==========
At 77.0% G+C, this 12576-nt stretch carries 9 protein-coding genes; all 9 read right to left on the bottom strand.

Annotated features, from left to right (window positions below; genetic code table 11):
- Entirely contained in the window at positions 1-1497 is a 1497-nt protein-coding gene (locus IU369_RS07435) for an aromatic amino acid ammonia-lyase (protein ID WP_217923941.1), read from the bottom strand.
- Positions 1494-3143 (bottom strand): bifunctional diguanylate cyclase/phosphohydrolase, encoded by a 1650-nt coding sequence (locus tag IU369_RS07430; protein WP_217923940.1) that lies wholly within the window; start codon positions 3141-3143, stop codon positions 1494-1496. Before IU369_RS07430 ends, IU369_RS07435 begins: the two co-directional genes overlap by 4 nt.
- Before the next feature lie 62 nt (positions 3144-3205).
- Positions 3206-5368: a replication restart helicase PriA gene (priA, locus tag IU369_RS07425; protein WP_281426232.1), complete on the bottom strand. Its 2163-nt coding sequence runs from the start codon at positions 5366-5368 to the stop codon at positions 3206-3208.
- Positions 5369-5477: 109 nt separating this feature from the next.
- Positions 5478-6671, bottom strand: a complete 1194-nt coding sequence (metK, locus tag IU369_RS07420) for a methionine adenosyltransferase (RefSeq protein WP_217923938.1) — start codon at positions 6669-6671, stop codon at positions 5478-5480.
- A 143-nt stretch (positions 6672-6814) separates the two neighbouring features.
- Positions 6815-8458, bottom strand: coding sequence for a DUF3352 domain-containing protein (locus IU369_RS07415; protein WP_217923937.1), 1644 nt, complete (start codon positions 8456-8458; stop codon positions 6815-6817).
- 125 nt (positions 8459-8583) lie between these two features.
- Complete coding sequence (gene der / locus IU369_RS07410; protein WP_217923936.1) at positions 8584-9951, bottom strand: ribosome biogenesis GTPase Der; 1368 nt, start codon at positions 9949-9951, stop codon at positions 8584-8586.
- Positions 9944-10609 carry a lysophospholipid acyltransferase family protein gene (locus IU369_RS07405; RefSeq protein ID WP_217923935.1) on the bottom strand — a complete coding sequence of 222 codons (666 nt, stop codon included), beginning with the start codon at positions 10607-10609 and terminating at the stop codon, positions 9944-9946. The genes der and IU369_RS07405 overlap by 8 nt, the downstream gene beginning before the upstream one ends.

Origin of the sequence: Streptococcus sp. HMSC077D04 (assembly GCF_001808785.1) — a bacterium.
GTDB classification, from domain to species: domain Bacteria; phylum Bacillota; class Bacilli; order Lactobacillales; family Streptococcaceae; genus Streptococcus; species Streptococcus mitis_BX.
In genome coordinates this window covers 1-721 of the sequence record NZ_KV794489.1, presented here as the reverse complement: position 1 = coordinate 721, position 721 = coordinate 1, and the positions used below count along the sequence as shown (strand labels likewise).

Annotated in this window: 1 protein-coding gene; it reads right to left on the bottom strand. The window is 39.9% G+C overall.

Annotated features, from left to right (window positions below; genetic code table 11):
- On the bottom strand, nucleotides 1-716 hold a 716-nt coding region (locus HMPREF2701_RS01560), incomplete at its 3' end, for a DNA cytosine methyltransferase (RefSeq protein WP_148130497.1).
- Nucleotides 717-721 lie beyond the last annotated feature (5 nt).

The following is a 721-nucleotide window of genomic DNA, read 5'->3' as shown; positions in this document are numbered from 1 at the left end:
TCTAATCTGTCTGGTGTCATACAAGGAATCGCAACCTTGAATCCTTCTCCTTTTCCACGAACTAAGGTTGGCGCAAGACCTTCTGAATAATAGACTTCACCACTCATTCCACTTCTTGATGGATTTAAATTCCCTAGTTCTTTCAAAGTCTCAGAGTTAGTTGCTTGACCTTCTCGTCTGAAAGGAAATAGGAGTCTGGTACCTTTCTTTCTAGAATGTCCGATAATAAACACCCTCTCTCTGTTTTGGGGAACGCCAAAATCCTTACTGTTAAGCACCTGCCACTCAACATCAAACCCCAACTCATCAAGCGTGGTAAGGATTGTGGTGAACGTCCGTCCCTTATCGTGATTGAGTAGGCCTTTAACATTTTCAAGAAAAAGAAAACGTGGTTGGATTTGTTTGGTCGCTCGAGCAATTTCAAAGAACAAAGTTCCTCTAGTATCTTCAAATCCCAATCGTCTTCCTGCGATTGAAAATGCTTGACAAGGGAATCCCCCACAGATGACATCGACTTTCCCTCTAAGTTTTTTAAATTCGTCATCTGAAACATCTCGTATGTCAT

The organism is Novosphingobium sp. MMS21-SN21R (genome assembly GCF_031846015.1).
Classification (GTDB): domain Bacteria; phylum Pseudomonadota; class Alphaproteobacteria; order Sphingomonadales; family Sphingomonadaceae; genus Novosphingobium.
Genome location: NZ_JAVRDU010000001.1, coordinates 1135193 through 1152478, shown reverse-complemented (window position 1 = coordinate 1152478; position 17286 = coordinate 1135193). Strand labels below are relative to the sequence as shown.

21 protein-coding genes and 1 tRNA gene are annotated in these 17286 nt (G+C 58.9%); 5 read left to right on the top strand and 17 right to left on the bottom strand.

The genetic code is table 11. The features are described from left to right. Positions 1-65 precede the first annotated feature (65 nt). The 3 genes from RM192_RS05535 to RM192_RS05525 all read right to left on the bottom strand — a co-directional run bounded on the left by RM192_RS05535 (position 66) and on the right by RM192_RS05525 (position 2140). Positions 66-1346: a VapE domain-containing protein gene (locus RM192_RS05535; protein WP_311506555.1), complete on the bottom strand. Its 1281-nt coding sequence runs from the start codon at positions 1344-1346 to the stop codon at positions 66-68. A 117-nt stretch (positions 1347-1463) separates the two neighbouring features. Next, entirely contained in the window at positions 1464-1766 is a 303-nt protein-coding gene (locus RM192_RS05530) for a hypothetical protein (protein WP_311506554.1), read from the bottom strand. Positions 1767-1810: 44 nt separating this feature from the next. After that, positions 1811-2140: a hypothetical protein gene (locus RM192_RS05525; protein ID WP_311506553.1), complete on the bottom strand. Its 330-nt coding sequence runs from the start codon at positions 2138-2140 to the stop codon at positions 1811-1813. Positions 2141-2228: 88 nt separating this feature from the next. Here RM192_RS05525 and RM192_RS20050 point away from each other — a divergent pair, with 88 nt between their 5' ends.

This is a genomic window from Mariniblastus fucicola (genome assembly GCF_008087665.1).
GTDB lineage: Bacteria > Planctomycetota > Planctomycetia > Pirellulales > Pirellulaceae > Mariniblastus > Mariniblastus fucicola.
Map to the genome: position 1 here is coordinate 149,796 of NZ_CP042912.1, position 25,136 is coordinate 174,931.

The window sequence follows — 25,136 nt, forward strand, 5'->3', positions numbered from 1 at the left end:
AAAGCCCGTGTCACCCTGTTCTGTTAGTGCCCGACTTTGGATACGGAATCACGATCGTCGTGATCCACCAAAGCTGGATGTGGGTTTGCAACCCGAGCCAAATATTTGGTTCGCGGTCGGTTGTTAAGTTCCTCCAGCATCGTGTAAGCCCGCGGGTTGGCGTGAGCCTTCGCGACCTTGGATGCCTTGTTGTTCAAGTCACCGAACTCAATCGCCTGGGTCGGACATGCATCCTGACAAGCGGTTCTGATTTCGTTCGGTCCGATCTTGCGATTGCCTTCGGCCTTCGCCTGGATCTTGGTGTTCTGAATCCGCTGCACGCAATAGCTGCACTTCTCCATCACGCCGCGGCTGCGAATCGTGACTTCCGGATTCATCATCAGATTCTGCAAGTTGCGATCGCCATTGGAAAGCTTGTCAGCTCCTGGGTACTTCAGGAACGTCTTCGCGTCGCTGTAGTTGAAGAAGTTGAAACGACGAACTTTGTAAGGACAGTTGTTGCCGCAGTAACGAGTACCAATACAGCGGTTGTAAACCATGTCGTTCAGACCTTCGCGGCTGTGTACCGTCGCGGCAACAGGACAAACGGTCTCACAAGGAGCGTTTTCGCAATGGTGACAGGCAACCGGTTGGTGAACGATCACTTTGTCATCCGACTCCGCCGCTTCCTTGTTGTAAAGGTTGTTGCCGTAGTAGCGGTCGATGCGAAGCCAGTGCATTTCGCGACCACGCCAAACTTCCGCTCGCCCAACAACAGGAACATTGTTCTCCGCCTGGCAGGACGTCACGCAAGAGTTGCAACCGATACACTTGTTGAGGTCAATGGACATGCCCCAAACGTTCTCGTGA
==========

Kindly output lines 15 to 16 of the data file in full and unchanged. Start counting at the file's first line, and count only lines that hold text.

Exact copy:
GTDB classification, from domain to species: domain Bacteria; phylum Bacillota; class Bacilli; order Lactobacillales; family Streptococcaceae; genus Streptococcus; species Streptococcus mitis_BX.
In genome coordinates this window covers 1-721 of the sequence record NZ_KV794489.1, presented here as the reverse complement: position 1 = coordinate 721, position 721 = coordinate 1, and the positions used below count along the sequence as shown (strand labels likewise).